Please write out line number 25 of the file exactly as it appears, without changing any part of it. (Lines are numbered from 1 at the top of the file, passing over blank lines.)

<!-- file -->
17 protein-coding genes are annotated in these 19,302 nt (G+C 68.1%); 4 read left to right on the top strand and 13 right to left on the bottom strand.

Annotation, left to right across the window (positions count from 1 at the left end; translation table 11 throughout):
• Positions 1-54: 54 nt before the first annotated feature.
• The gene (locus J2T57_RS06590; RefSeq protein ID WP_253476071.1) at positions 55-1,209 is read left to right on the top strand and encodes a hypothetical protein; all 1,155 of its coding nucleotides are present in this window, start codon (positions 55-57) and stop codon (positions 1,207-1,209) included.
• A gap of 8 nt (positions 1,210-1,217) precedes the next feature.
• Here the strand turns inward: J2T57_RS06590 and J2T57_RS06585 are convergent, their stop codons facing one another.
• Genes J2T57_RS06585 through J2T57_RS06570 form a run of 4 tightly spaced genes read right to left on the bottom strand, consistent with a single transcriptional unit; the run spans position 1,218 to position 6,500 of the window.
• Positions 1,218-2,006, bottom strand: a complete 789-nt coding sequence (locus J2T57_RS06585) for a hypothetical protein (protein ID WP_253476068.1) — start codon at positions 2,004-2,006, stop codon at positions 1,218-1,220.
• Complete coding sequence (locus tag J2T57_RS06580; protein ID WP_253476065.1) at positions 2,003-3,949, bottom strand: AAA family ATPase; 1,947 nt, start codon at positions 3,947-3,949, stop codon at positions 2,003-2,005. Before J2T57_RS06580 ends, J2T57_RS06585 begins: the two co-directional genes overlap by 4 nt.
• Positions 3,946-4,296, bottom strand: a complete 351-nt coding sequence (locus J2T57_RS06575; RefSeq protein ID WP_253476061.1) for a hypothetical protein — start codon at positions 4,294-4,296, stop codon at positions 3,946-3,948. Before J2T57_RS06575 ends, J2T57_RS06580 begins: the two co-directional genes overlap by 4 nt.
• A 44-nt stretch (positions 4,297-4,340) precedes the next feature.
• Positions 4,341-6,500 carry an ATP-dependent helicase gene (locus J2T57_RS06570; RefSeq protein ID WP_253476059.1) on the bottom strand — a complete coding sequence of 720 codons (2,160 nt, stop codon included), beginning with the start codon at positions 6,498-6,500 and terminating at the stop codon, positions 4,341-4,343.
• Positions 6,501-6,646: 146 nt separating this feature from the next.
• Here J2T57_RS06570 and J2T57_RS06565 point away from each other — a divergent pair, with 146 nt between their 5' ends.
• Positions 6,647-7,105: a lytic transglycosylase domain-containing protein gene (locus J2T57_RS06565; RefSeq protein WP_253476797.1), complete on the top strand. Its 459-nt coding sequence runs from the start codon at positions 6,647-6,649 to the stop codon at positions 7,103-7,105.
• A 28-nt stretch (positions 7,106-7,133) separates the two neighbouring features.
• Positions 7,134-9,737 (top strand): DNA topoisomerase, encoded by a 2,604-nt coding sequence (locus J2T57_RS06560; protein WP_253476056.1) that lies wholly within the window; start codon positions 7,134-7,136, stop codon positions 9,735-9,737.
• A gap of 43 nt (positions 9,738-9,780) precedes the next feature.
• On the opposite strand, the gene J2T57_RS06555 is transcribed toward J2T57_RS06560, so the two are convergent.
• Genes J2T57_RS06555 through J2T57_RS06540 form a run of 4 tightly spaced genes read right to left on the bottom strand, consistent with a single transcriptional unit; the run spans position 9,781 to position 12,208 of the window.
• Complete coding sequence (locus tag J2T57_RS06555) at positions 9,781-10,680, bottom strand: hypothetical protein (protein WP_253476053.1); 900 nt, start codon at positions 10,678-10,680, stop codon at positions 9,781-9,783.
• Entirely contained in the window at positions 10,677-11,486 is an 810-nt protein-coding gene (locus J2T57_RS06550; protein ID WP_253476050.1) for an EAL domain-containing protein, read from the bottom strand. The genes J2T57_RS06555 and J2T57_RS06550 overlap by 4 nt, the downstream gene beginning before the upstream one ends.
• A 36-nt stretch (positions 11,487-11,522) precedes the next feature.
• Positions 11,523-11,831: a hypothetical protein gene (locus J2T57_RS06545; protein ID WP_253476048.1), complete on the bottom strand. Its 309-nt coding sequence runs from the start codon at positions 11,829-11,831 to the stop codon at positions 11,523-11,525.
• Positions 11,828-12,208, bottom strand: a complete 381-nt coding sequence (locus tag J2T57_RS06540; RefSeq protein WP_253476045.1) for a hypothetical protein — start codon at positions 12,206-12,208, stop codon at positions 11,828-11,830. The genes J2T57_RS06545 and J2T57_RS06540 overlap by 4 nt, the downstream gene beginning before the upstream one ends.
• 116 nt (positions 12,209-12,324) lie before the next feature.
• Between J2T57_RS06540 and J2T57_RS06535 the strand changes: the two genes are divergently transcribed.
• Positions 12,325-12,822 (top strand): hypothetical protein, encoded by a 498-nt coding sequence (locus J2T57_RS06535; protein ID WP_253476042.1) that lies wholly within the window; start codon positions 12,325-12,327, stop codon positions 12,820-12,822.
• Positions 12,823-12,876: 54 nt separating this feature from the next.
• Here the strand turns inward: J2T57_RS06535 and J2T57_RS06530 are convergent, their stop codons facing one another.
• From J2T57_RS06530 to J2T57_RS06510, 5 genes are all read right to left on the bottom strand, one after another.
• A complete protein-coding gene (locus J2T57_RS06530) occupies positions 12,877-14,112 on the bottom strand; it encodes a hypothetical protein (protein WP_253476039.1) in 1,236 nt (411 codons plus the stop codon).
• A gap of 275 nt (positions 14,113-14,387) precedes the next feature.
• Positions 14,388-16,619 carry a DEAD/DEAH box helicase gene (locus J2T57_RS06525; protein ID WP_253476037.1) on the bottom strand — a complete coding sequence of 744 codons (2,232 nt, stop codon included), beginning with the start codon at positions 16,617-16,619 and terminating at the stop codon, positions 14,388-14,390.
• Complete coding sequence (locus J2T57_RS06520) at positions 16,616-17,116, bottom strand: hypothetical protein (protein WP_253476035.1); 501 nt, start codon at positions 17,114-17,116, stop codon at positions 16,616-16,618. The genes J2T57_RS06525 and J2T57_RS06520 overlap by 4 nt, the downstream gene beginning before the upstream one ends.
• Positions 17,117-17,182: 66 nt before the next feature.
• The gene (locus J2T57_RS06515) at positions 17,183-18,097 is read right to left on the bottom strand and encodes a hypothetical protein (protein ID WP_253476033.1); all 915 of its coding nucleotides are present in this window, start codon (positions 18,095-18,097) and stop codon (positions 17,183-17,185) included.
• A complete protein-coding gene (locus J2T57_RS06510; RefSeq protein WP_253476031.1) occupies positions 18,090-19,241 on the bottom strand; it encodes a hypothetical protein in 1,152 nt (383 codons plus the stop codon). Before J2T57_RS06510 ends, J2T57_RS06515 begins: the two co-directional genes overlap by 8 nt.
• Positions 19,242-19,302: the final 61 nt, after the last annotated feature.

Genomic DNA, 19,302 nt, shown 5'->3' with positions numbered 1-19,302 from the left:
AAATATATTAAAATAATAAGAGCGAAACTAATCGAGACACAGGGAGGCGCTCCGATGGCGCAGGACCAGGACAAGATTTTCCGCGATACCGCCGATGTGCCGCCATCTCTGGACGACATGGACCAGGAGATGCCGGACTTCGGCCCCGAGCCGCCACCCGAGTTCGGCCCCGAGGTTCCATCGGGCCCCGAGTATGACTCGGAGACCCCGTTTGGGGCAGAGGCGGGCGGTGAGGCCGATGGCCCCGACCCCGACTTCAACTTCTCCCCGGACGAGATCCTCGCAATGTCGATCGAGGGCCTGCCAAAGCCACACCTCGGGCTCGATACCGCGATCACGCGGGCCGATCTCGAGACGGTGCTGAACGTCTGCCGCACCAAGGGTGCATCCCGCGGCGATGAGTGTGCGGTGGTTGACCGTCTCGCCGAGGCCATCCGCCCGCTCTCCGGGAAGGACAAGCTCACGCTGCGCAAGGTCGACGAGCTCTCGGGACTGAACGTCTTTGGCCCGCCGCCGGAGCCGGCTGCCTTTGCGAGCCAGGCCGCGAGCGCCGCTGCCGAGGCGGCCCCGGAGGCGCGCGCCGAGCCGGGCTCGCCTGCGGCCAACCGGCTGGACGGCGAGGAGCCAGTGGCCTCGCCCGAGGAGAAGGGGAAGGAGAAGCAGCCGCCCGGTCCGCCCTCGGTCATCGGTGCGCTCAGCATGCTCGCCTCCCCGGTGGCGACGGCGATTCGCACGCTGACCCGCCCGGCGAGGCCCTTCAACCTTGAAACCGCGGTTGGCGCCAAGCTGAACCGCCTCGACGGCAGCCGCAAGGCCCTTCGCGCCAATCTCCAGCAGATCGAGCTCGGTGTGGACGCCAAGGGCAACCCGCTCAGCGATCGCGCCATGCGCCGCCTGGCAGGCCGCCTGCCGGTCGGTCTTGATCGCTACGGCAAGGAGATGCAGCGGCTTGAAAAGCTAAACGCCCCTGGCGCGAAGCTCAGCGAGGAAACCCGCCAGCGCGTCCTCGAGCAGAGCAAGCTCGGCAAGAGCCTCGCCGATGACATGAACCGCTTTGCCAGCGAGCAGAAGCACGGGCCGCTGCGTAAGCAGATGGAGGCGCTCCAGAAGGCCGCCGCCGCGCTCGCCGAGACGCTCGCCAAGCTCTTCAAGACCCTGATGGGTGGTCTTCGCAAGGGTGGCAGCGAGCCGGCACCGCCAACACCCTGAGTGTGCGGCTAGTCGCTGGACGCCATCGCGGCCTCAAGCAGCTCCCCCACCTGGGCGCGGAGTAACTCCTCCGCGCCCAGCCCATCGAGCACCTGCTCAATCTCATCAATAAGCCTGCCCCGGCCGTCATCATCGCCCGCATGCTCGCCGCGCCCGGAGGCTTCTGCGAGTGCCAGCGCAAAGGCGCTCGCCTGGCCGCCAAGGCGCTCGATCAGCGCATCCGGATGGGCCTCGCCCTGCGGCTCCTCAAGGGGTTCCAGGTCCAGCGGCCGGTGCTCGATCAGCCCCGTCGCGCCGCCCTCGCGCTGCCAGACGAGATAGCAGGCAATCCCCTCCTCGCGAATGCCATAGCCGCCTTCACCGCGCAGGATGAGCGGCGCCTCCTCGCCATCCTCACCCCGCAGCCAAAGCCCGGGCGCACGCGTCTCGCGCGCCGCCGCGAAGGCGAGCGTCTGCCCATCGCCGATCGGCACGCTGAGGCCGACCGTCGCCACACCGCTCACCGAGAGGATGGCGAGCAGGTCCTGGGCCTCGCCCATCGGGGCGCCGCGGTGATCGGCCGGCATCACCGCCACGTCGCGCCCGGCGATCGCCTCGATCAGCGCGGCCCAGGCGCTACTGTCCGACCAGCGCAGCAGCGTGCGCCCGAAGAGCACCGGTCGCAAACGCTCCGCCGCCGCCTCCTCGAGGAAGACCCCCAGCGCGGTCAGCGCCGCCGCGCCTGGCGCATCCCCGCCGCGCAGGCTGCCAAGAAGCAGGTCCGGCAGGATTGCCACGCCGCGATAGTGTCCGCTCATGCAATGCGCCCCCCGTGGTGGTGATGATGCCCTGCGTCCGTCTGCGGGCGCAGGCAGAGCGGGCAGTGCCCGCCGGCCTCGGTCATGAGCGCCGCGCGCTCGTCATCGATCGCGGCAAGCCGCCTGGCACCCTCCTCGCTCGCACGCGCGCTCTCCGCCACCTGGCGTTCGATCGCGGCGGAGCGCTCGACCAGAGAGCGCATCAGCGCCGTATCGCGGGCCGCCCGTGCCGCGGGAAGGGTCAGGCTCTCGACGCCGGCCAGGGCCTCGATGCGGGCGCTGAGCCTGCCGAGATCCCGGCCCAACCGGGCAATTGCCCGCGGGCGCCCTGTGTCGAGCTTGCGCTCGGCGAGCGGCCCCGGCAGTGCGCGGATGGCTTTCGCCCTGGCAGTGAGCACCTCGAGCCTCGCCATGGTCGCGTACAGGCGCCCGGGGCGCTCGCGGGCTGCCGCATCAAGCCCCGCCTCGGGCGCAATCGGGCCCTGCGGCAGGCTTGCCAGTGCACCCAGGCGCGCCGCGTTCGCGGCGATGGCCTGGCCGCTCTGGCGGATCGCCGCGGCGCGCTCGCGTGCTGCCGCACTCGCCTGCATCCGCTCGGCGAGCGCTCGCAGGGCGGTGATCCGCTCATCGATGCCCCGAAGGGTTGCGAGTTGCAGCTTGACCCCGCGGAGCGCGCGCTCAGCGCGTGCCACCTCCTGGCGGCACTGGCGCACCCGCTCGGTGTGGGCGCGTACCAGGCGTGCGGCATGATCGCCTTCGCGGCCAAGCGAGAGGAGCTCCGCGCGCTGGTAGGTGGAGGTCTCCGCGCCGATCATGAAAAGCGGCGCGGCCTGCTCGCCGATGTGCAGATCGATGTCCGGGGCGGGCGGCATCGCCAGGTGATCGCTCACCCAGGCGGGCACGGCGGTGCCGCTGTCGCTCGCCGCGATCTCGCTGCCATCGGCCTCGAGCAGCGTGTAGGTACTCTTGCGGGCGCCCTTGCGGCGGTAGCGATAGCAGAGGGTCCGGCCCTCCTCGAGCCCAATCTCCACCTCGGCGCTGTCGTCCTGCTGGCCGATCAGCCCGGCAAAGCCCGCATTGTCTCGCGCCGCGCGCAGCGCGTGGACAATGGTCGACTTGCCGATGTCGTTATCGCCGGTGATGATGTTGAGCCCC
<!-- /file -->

• Positions 11,828-12,208, bottom strand: a complete 381-nt coding sequence (locus tag J2T57_RS06540; RefSeq protein WP_253476045.1) for a hypothetical protein — start codon at positions 12,206-12,208, stop codon at positions 11,828-11,830. The genes J2T57_RS06545 and J2T57_RS06540 overlap by 4 nt, the downstream gene beginning before the upstream one ends.